MoMA’s New Photography 25 Opens; Includes Film For First Time

Posted by on Thursday September 30, 2010 | Fine Art

The Museum of Modern Art’s 25th annual New Photography exhibition opened yesterday, featuring the work of Roe Ethridge, Elad Lassry, Alex Prager and Amanda Ross-Ho.

The exhibition, which each year highlights some of contemporary photography’s most interesting voices, includes short films by Lassry and Prager, the first films that have appeared in a New Photography show.

In her curatorial statement, MoMA photography curator Roxana Marcoci writes that the four artists she selected “engage in a kind of post-appropriative practice.” Though each artist appropriates images and ideas to create their photographs (and films), they do so for different reasons than Richard Prince did when he rephotographed ads in the Seventies to question “notions of originality.”

“This younger group of artists reinvest in photographic authorship, creating pictures that often exist simultaneously as commercial assignment and artwork,” Marcoci says.

Roe Ethridge’s contribution to the show includes a collage in which he lays an enlarged and pixilated image of a Crate & Barrel plate taken from their Web site over the top corner of an image of a checkered Comme de Garçons scarf; an enlarged image from The New York Times of a model at a Chanel fashion show; and a photograph of objects in his studio that includes a red bag plastic bag, a second-hand framed photo of a sailboat and a zoom lens.

Comme des Garçons Scarf with Glass Plate. 2010

© 2010 Roe Ethridge. Comme des Garçons Scarf with Glass Plate. Courtesy the artist and Andrew Kreps Gallery, New York.

Elad Lassry presents his images as small prints in frames whose colors correspond to those found in the image. In one work a vintage image of Goldie Hawn and a golden retriever is placed above a series of color-laminated wood blocks that vaguely resemble a TV test pattern. In Lassry’s silent film, Untitled (2009), which he shows at the same small size as his images, actor Eric Stoltz and an actress recreate a scene of director/choreographer Jerome Robbins instructing actress Mary Martin on a flying scene for the 1955 television adaptation of Peter Pan.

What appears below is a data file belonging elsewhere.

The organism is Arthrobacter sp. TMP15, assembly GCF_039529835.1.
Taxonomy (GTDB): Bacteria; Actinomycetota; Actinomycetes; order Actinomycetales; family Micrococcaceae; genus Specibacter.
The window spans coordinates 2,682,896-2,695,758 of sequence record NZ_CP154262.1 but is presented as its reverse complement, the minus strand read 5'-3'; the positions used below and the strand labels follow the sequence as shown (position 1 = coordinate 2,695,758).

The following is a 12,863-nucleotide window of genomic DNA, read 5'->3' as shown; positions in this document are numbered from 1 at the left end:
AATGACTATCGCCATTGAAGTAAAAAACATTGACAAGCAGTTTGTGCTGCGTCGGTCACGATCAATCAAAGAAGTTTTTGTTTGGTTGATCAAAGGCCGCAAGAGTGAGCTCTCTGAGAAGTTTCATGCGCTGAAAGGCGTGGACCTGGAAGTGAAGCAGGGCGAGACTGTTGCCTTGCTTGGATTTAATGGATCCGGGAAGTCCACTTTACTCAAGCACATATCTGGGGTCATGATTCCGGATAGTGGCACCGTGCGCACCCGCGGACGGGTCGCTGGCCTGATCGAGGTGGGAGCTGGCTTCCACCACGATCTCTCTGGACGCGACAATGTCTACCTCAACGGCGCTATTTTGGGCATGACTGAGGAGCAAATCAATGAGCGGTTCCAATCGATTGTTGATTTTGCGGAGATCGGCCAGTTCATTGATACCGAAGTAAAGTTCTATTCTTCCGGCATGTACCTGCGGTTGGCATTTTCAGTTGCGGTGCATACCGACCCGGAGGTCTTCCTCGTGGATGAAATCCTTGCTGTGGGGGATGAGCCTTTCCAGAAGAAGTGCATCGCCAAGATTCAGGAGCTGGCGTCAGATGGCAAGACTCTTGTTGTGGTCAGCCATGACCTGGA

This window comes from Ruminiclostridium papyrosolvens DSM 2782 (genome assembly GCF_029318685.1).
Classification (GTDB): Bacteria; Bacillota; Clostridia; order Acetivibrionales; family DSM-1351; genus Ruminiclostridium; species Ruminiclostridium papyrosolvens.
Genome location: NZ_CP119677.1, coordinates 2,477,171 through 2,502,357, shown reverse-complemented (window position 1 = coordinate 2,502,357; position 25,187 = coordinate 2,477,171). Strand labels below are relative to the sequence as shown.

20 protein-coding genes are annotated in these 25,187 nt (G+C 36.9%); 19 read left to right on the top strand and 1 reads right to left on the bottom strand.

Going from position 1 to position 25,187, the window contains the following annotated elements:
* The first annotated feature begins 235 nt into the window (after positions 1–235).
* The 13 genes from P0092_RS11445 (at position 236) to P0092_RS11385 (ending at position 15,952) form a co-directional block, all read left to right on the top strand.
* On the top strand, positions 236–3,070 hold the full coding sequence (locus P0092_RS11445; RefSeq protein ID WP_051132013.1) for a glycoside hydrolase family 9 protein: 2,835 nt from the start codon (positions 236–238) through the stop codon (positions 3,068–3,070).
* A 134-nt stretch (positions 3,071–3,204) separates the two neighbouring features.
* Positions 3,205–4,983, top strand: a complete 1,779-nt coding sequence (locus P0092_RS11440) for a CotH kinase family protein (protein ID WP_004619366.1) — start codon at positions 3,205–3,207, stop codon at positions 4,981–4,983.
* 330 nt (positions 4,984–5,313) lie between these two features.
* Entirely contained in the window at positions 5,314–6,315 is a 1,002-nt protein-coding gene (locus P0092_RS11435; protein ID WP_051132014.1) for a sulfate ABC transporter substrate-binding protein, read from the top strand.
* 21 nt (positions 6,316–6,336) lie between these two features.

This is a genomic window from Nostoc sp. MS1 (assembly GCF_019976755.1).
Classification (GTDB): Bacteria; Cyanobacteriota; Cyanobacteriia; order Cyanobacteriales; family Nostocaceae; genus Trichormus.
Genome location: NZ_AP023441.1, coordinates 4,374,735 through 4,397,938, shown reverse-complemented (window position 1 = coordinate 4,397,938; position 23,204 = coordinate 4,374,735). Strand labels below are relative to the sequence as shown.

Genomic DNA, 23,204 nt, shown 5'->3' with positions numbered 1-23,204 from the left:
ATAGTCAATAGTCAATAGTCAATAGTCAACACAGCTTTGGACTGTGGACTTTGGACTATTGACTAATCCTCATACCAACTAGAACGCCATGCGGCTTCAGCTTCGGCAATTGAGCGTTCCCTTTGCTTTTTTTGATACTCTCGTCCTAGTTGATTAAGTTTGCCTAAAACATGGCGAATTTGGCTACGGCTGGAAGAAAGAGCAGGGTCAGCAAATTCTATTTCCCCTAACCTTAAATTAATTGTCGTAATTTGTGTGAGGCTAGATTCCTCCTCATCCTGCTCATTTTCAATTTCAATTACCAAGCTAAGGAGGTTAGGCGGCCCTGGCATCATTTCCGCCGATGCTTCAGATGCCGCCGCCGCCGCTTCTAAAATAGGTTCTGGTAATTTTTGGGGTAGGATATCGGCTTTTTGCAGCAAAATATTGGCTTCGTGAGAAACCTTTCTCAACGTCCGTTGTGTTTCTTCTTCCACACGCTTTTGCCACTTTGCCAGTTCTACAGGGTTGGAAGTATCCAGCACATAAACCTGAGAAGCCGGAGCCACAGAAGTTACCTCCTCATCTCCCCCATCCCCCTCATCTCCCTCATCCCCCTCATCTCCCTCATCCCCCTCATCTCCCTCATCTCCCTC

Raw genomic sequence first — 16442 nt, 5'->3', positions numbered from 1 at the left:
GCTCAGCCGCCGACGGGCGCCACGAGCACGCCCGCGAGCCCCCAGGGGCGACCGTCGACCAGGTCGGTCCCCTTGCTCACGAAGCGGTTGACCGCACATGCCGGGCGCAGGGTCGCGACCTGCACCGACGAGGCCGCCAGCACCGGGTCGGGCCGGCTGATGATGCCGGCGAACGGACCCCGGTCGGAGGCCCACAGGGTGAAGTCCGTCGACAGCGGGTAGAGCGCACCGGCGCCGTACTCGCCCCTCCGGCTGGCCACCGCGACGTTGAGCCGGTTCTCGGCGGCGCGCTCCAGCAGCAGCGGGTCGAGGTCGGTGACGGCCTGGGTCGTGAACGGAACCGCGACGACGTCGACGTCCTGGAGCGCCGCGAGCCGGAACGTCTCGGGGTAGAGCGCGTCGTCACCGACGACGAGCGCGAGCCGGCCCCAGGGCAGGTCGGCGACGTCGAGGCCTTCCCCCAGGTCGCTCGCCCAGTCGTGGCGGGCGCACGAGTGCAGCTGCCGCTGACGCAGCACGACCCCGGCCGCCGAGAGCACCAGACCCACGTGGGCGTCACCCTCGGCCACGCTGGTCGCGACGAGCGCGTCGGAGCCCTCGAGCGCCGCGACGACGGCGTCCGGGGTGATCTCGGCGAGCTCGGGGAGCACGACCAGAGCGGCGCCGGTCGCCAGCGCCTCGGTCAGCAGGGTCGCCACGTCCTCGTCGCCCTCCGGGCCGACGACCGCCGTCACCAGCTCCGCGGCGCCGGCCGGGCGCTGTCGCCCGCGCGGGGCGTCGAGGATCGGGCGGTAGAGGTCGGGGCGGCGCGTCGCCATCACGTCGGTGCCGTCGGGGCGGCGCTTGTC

Elad Lassry Wall 2008

© 2010 Elad Lassry. Wall. 2008. The Museum of Modern Art, New York. Fund for the Twenty-First Century. Courtesy David Kordansky Gallery.

Alex Prager’s work borrows heavily from vintage cinema. Her bold color images of young women in wigs and period costumes evoke Alfred Hitchcock and film noir. Her film, “Despair,” in which one such woman throws herself from a window is based on the 1948 film “The Red Shoes,” about a ballerina who kills herself.

Alex Prager Despair 2010

© 2010 Alex Prager. Despair. 2010. Courtesy the artist and Yancey Richardson Gallery.

Amanda Ross-Ho’s work includes collages and photographs of hand-drilled sheet rock installations hung with found and/or appropriated images and other objects. One of her sheet-rock installations is included in the show.

Amanda Ross-HoAppropriation of popular images (i.e. images meant for mass consumption), and references to films, existing images and image styles, play a role in the work of each of these artists. Still, Marcoci believes they are “post-appropriation,” because their motivations are different than previous artists who rephotographed or reused the work of others to call attention to their own ideas.

The artists in New Photography 25 appear to share a curatorial, or editorial, impulse. They absorb images and references and place them together with their own photography create an order from the mass of images we’re bombarded with in contemporary society.


COMMENTS

MORE POSTS

Quick Tip: Jeff Jacobson on the Structure Behind Good Photographs

Posted by on Monday August 20, 2018 | Fine Art

Photographer Jeff Jacobson has built a distinguished career—and published three books— by following his instincts, and by pursuing personal projects without preconceived ideas about where the projects might lead. But good photographs don’t just happen, of course. Jacobson explains his method for making photographs, and how he teaches it to workshop students, in a PDN... More

Survey of Artists Reveals that an MFA and Gallery Representation Won’t Make You Financially Secure

Posted by on Tuesday July 10, 2018 | Fine Art

The majority of artists aren’t earning a living from sales of their artwork, a new survey suggests. Instead, they rely primarily on freelance and contract work, or other jobs, to make an average of $20,000–$30,000 annually. The survey, “A study on the financial state of visual artists today,” was conducted by The Creative Independent, a... More

Quick Tip: How to Write Better Artist Statements (And Dread It Less)

Posted by on Monday June 18, 2018 | Fine Art

Artist statements induce more headaches, loathing and procrastination than just about anything else on a photographer’s to-do list. But it is possible to tame a lot of that misery with a change of perspective, and a straightforward approach to the task. In our story “Conquering the Dreaded Artist Statement: Expert Advice for Writing about Art... More